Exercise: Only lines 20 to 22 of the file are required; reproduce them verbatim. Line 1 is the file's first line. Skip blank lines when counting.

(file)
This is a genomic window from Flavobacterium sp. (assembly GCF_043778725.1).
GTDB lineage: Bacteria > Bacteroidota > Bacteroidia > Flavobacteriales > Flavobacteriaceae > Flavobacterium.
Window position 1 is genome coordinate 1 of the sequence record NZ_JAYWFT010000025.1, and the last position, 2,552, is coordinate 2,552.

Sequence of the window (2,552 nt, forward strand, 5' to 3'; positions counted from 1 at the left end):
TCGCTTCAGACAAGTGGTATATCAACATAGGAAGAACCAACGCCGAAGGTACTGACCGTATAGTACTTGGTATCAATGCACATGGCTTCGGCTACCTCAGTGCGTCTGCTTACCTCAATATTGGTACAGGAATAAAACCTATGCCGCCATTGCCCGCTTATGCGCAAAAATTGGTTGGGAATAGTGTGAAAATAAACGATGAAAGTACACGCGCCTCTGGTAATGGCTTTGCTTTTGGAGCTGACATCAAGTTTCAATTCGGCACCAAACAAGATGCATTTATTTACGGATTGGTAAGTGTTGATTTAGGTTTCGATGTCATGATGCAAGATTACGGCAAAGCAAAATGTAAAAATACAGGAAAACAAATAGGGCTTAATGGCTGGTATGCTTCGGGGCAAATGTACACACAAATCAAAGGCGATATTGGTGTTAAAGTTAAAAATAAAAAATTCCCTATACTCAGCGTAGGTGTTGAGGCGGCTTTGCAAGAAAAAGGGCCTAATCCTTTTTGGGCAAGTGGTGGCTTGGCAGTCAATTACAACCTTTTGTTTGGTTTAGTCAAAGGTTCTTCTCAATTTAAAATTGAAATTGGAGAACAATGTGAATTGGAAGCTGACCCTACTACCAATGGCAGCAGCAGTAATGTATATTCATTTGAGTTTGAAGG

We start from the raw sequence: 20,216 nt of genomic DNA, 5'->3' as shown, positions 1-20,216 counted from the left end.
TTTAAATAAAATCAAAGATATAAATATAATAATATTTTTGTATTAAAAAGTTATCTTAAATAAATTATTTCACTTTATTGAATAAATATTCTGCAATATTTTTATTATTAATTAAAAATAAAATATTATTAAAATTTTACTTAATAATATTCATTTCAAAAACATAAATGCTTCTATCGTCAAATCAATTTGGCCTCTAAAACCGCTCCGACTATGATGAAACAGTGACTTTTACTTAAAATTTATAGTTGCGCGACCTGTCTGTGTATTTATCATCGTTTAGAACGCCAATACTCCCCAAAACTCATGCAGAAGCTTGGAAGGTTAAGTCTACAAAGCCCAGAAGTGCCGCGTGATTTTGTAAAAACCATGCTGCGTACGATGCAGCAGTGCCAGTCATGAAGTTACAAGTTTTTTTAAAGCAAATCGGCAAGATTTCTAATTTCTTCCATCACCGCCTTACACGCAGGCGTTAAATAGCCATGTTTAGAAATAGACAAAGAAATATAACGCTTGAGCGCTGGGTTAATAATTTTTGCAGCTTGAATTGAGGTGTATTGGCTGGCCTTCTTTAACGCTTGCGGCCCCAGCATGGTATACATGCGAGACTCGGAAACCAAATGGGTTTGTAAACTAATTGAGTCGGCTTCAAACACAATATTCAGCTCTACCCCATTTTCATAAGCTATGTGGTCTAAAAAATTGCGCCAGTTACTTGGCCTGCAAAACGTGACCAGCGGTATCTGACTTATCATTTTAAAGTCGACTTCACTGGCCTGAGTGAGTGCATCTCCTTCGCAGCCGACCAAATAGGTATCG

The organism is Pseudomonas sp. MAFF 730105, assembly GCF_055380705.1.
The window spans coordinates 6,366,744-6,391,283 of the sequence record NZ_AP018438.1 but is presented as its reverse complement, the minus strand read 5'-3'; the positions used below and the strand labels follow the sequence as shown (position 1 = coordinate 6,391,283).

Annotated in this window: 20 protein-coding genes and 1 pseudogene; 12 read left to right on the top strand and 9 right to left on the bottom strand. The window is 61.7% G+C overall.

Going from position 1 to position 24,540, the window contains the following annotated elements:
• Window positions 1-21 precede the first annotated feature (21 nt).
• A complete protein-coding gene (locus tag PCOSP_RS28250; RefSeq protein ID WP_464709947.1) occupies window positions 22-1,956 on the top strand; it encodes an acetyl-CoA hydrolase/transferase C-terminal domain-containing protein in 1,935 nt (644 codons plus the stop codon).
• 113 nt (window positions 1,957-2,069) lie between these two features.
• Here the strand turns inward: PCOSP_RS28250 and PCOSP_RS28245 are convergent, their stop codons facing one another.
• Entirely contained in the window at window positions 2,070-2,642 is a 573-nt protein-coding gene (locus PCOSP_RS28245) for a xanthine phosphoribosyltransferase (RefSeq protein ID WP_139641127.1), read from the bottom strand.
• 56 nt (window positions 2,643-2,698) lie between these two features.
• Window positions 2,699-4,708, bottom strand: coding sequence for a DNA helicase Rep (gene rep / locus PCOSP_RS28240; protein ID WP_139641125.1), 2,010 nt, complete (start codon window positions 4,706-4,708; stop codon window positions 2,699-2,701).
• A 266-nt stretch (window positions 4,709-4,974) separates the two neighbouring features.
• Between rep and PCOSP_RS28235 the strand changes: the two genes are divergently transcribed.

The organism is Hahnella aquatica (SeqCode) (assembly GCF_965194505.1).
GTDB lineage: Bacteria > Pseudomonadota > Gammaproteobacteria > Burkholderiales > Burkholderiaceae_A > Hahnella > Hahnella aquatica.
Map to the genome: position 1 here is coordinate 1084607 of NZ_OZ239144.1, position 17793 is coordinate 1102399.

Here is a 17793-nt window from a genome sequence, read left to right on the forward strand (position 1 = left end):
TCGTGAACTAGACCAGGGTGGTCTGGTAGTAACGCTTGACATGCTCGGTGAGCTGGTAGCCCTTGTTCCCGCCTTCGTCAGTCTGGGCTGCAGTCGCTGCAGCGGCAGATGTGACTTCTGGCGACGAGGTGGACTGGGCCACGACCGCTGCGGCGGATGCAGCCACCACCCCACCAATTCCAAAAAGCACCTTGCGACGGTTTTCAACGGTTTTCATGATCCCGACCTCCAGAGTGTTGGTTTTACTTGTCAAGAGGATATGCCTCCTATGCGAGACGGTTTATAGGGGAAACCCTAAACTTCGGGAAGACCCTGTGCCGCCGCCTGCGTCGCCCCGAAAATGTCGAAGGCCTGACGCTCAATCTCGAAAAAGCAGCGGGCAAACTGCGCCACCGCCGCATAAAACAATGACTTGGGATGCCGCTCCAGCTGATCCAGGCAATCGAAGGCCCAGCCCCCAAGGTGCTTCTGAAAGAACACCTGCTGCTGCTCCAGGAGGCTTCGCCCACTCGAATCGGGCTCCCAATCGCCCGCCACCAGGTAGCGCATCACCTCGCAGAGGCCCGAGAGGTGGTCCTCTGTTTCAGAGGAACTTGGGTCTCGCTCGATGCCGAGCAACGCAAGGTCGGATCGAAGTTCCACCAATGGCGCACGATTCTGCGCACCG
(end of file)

• Between rep and PCOSP_RS28235 the strand changes: the two genes are divergently transcribed.

The organism is Hahnella aquatica (SeqCode) (assembly GCF_965194505.1).
GTDB lineage: Bacteria > Pseudomonadota > Gammaproteobacteria > Burkholderiales > Burkholderiaceae_A > Hahnella > Hahnella aquatica.